I have no chest hair. I’ll just let you digest that fact or a second. Nope, none, nada, zilch. Not a speck. I know, Dear Reader, that this will be of tremendous interest to you, and I’m sure you now have a wonderful image in your mind of my pale, hairless chest (oh yes, I’m pasty too) so, once again, I shall allow you a brief moment to enjoy this thought. Done? OK, we’ll move on. Now, I share this fascinating tidbit with you because I often look to perfume (where else?) to give me what I lack and luckily for me, perfume answers with some impressively hairy-chested fragrances to provide me with what I so desperately lust for: spray-on chest hair.
This post celebrates six scents that could put hairs on your chest. They range from the machismo-classics of the 1980s – you know the ones where you can literally smell the testosterone emanating from their sprayers – all the way up to the more modern scents that just so happen to be so badass that they can’t keep their chest rugs tamed. So prepare yourself to spritz some scent and sprout some chest hair as we traverse the world of butch masculines – fragrances for men that could put hairs on the chest of the smoothest of guys. Put your trimmers aside and get set, folks, because things are set to get a bit hairy up in here.
“The Scent a Celebrity Series is my vain attempt at picking perfumes for those who don’t know any better, yes I mean celebrities. Let’s face it, most celebrities are incapable of choosing decent clothing, boyfriends, girlfriends, movies, (insert-celebrity-mistake-here) let alone having the ability to make decisions about something as important as their scent – that’s where I come in. Never fear my dear schlebs, I will ensure that you are appropriately scented, all you need to do is listen.”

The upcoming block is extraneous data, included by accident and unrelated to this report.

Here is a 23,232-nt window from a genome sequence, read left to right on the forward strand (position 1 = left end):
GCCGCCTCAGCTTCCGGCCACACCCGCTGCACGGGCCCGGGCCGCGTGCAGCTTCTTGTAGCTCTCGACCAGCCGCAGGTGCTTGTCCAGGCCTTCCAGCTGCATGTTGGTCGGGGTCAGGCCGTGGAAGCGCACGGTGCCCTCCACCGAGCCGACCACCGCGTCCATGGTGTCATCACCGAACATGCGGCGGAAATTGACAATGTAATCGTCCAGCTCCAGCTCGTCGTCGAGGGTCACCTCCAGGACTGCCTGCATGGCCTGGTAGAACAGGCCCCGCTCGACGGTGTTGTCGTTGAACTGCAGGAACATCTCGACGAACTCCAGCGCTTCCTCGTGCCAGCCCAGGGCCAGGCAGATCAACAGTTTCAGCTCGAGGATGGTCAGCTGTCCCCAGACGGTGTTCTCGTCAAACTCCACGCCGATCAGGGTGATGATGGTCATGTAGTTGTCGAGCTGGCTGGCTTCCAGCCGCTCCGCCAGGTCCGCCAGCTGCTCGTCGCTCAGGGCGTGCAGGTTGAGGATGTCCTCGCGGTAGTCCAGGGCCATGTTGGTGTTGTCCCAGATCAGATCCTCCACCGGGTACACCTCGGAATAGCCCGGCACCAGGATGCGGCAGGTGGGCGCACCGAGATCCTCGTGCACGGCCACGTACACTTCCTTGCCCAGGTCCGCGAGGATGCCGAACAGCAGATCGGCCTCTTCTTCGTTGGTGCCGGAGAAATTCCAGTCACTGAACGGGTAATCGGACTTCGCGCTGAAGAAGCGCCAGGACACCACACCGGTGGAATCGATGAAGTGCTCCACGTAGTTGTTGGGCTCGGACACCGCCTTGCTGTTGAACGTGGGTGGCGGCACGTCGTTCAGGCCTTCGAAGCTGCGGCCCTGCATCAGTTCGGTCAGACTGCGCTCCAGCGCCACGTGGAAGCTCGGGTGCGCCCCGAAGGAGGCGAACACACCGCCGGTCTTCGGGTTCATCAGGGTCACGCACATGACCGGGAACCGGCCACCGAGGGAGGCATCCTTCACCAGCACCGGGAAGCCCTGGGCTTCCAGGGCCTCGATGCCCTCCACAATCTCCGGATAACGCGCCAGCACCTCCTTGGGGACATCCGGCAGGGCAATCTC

It occurred to me the other day that it had been a long while since I put together an instalment for the Scent a Celebrity Series. In fact, a quick search of the blog tells me that it was way back in February when we last took a dive into the world of scent selection for celebrities. That is too long, if you ask me. How else are the celebrities and fictional characters of this world expected to navigate the perplexing domain of fragrance? They can’t scent themselves, surely not? No, they can’t. So let’s remedy that with a brand new instalment of some long overdue celebrity scenting.
For this edition I am heading into the magical, mystical and ever fascinating world of Studio Ghibli. Creating some of the very best Japanese animation ever, Studio Ghibli has entertained children and adults across the globe, breaking language and cultural barriers with their stories of love, childhood fantasy, strength and suffering. Director Hayao Miyazaki has created iconic characters that are loveable, loath-able, and all that’s in between. In this piece you will find some of my favourite Ghibli characters from a range of my favourite films – all of them scented to perfection.